•  countenanced torture and cruel, inhuman and degrading treatment in Iraq;
  •  permitted inappropriate retaliation against critics of their Administration; and
  •  approved domestic surveillance that is both illegal and unconstitutional.

As further detailed in the Report, there is evidence that these actions violate a number of federal laws, including:

  •  Making False Statements to Congress, for example, saying you have learned Iraq is attempting to buy uranium from Niger, when you have been warned by the CIA that this is not the case.
  •  The War Powers Resolution and Misuse of Government Funds, for example, redeploying troops and initiating bombing raids before receiving congressional authorization.
  •  Federal laws and international treaties prohibiting torture and cruel, inhuman, and degrading treatment, for example, ordering detainees to be ghosted and removed, and tolerating and laying the legal ground work for their torture and mistreatment.
  •  Federal laws concerning retaliating against witnesses and other individuals, for example, demoting Bunnatine Greenhouse, the chief contracting officer at the Army Corps of Engineers, because she exposed contracting abuses involving Halliburton.
  •  Federal requirements concerning leaking and other misuse of intelligence, for example, failing to enforce the executive order requiring disciplining those who leak classified information, whether intentional or not.
  •  Federal regulations and ethical requirements governing conflicts of interest, for example, then Attorney General John Aschcroft ’s being personally briefed on FBI interviews concerning possible misconduct by Karl Rove even though Mr. Rove had previously received nearly $750,000 in fees for political work on Mr. Ashcroft ’s campaigns
  •  Violating FISA and the Fourth Amendment, for example intercepting thousands ofcommunications "to or from any person within the United States, " without obtaining a warrant.
  •  The Stored Communications Act of 1986 and the Communications Act of 1934, for example, obtaining millions of U.S. customer telephone records without obtaining a subpoena or warrant, without customer consent, and outside of any applicable "emergency exceptions."
  •  The National Security Act, for example, failing to keep all Members of the House and Senate Intelligence Committees "fully and currently informed " of intelligence activities, such as the warrantless surveillance programs.

With regard to NSA’s domestic surveillance programs, we have also found that members of the Bush Administration made a number of misleading statements regarding its operation and scope; the legal justifications proffered by the Bush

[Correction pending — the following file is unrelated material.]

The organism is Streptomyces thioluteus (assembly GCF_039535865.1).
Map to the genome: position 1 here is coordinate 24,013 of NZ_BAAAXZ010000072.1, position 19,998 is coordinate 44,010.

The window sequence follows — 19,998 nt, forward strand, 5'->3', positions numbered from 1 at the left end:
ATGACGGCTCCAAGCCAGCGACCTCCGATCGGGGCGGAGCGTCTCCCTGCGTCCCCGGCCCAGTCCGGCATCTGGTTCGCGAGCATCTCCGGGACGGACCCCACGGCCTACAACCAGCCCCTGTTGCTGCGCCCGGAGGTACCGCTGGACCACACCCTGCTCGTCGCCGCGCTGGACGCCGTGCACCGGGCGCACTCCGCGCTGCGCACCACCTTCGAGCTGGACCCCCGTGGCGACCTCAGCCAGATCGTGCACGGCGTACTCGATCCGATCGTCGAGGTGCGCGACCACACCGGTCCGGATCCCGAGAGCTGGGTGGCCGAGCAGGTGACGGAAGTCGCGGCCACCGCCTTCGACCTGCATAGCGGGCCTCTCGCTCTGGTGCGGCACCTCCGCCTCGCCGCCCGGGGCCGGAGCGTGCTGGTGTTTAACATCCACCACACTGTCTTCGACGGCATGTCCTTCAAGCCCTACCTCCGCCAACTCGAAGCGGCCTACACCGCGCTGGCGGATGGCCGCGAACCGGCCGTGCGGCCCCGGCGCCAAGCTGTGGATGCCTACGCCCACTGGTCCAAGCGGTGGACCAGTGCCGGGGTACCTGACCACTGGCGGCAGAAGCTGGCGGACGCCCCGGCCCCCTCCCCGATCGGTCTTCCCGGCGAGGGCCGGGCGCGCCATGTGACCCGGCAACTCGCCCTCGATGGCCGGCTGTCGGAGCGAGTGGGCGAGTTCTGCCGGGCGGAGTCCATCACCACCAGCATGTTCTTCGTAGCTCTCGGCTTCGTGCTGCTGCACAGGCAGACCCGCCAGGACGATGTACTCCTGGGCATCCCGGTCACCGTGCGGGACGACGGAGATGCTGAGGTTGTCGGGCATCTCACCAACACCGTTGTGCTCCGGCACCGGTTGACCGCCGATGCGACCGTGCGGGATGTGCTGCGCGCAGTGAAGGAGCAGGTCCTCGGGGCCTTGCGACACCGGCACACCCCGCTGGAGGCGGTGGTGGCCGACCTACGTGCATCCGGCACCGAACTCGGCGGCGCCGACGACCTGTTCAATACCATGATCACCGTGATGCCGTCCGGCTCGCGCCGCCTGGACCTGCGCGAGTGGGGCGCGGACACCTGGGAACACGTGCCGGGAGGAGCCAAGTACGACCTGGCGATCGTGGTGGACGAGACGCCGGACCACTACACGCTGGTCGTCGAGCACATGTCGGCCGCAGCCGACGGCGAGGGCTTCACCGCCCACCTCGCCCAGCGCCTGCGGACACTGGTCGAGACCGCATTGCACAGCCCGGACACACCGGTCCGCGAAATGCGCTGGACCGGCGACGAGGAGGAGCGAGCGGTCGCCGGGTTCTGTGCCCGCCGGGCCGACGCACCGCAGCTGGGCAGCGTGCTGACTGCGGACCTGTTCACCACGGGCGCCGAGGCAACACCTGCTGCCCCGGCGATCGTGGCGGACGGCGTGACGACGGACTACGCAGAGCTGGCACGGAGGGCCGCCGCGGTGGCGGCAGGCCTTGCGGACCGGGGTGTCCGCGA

Administration are constitutionally destabilizing; there is little evidence the programs have been beneficial in combating terrorism and may have affirmatively placed
terrorism prosecutions at risk; and the programs appear to have designed and implemented in a manner designed to stifle legitimate concerns.

The Report rejects the frequent contention by the Bush Administration that their pre-war conduct has been reviewed and they have been exonerated. No entity has ever considered whether the Administration misled Americans about the decision to go to war. The Senate Intelligence Committee has not yet conducted a review of pre-war intelligence distortion and manipulation, while the presidentially appointed Silberman-Robb Commission Report specifically cautioned that intelligence manipulation "was not part of our inquiry."

There has also not been any independent independent review of the pattern of cover-ups and political retribution by the Bush Administration against its critics, other than the very narrow and still ongoing inquiry of Special Counsel Fitzgerald into the outing of Valerie Plame.

This, and more, is what's ON THE TABLE.

If you want to join in the effort to bring these issues to hearings I suggest you join the Congressional Committees Project.

Originally posted to suskind on Wed Jan 03, 2007 at 05:19 PM PST.

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Comment Preferences

  •  unite and conquer (23+ / 0-)